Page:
What tips do you have for explaining a child’s autism diagnosis to family and friends?

Explaining a diagnosis of autism is often stressful for parents.  We recently polled our readers for their answer to the following question:  What tips do you have for explaining a child’s autism diagnosis to family and friends? Here are your Top 10 Tips of the week:

1. Be honest about the diagnosis but keep it simple, allowing others some time to take in and process the information.

2. Be prepared for reactions which can be wide-ranging. For non-supportive family and friends, it’s best not to belabor the discussion; instead give them time to gain a better understanding on their own if possible.

3. Encourage a “hands-on” approach, allowing close friends and family to observe an ABA or other therapy session, or simply accompany you on errands such as going to the grocery store. Many people can gain perspective  through direct observation.

4. Maintain a positive attitude, making sure others understand your child’s uniqueness and potential.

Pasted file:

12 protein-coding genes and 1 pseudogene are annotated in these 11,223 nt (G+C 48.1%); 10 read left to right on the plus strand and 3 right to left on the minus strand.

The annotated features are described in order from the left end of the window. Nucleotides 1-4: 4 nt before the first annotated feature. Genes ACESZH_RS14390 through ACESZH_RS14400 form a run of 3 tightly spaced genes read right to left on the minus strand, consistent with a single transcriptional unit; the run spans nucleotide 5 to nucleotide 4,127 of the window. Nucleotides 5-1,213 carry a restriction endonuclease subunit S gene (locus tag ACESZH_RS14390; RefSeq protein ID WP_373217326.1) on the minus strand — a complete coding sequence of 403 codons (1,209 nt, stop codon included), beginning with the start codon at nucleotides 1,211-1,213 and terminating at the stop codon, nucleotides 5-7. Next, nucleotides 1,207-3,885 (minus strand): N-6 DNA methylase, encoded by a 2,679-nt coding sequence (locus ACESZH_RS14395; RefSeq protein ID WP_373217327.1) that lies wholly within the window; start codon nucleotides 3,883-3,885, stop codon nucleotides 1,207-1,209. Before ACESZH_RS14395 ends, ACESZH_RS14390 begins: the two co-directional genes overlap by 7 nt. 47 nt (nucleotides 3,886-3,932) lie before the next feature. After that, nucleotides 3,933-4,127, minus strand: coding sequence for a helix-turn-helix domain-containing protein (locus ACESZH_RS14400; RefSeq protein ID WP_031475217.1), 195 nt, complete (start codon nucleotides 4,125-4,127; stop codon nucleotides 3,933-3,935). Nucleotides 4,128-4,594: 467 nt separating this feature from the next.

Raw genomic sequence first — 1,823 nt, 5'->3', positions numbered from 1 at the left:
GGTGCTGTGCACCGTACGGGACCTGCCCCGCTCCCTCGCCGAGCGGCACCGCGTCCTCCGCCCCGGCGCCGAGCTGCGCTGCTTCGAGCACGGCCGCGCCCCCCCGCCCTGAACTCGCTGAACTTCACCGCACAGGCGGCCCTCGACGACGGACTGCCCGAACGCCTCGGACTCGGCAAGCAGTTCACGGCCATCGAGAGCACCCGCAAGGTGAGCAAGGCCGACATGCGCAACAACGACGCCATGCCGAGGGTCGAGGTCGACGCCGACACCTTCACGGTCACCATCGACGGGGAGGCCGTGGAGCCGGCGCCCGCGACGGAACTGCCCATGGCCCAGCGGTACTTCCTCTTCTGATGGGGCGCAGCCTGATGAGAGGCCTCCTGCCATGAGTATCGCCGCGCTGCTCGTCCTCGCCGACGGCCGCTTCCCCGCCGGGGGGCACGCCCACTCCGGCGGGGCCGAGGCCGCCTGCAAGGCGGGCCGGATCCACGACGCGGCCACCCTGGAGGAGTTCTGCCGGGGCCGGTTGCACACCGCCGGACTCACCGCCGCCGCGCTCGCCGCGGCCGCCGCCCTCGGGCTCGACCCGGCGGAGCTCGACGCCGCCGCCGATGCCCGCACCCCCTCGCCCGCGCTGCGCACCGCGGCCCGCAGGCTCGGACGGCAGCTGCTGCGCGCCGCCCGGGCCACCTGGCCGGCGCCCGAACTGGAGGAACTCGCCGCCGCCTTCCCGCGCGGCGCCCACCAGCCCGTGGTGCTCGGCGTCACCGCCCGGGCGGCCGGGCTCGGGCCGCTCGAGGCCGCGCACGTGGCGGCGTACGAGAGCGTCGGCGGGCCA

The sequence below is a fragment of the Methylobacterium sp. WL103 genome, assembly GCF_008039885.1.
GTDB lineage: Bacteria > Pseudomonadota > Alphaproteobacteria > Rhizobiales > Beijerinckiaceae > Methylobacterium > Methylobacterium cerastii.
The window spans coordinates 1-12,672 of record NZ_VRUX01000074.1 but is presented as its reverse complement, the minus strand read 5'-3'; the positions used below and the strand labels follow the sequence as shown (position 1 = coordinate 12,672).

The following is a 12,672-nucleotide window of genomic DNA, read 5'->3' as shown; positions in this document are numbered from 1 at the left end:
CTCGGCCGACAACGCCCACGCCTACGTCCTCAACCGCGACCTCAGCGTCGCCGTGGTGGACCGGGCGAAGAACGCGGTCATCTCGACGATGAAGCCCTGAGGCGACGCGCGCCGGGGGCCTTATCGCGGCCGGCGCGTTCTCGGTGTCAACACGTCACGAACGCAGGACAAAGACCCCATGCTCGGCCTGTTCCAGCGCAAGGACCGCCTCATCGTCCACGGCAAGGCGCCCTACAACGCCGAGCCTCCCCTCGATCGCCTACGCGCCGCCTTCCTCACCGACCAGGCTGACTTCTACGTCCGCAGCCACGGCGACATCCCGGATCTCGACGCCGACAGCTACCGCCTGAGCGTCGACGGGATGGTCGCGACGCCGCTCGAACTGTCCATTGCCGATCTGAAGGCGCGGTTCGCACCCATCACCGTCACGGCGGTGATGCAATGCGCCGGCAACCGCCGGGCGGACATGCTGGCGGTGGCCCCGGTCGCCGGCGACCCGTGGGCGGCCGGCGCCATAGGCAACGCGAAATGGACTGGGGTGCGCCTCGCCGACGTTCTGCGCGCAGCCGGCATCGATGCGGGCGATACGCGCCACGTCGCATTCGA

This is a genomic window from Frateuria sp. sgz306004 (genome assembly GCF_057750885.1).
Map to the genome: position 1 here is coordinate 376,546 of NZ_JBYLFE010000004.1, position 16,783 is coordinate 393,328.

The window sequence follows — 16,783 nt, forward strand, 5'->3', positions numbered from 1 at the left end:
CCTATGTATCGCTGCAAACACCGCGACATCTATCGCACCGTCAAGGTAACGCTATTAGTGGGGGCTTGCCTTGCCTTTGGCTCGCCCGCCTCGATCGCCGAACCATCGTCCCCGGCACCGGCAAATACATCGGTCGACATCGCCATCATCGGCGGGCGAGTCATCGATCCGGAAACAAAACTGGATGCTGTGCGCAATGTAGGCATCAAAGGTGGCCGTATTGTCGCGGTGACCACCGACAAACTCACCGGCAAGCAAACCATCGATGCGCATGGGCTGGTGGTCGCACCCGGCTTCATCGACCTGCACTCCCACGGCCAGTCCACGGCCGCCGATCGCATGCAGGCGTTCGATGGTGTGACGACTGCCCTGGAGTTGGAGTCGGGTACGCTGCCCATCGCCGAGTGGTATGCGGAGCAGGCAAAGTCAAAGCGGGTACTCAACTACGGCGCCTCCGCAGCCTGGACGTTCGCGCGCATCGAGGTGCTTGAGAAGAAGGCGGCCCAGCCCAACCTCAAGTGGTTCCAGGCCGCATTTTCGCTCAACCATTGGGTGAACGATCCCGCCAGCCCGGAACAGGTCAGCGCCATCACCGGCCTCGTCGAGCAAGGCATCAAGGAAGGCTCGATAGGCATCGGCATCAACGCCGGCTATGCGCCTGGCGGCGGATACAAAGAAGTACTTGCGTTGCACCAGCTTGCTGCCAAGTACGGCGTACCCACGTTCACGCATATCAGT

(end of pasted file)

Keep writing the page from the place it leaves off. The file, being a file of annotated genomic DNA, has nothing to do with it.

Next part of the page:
5. Don’t generalize an autism diagnosis as it’s not a one-size-fits-all disorder. After supplying basic information, family and friends need to understand your child’s specific challenges.

6. Make a list in advance of the main points about your child you want others to understand.

7. Provide information cards to convey significant signs and behaviors associated with autism. A popular version of these are available on the TACA website:  http://www.tacanow.org/store/Autism-Cards/

8. Provide print resources. There are some great books available on this topic including “10 Things Every Child with Autism Wishes You Knew” by Ellen Notbohm, available on Amazon.com.

9. Utilize the internet by directing family and friends to online resources such as The Gray Center for Social Learning and Understanding http://graycenter.wordpress.com/category/social-understanding/

10. Share relevant theories on causation if applicable.  Many parents believe that vaccine injury or toxic environmental exposures triggered their child’s autism; only through sharing these beliefs can greater awareness of potential causes be fully explored and understood.

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